Senate Bill 469 (Vargas; D-San Diego), a bill pushed by some unions to make it more difficult to build “big box” retail stores in California, will be heard in the Senate Environmental Quality Committee on Monday. Under the guise of “assuring better planning decisions by local governments,” the bill inappropriately used the state’s environmental laws to make it more difficult for certain retailers to complete projects. Because of the terrible precedent it would set, the bill is opposed by a wide range of groups including the League of California Cities.
On the surface, Senate Bill 469 mandates projects 90,000 square feet and larger to conduct so-called “economic and community” impact reports that include a long list of complicated statutory “assessments” that must be made and submitted to the local agency. However, the practical impact of the bill will be to make it more expensive to develop such properties, and more difficult by providing lawsuit “hooks” to unions and other groups that oppose such development.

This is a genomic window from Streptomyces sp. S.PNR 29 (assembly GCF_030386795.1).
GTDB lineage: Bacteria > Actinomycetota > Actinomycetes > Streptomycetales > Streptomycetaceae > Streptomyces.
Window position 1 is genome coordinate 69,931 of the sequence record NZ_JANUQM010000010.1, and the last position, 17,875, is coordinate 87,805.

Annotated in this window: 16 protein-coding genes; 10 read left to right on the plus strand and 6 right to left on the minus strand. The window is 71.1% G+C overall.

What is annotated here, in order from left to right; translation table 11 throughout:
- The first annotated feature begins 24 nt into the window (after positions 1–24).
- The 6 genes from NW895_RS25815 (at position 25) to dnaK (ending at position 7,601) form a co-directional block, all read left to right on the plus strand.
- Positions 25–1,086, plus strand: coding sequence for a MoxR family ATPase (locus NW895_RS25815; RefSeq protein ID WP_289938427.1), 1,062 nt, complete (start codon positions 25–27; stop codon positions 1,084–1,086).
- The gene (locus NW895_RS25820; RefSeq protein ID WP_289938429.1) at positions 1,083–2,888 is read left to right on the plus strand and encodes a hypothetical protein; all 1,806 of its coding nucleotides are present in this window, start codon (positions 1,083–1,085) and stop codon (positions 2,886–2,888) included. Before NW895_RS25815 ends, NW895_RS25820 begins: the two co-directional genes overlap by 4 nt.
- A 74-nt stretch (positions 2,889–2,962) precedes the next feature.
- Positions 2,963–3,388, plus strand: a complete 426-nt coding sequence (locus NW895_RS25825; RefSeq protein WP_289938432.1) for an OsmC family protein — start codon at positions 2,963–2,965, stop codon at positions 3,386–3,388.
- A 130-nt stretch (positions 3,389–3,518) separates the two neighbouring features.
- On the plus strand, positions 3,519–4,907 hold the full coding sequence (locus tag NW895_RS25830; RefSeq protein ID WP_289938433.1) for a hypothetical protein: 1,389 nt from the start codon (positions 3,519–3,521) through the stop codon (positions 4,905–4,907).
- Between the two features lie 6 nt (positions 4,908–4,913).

By allowing land-use planning to be used in a broader union fight, SB 469 is designed to hurt an employer, which in turn hurts employees and the economy, further damages state tax revenues, and has the unintended consequence of killing green-collar jobs by stopping the development of the most energy and water efficient, sustainable, retail stores in the nation and limiting access to fresh groceries in underserved communities.
Because the provision of the bill are selectively applied, SB 469 will also make people who are already concerned about the impact California’s environmental laws are having on the economy cynical about other legitimate land-use policies.
We will let you know what happens at the hearing.
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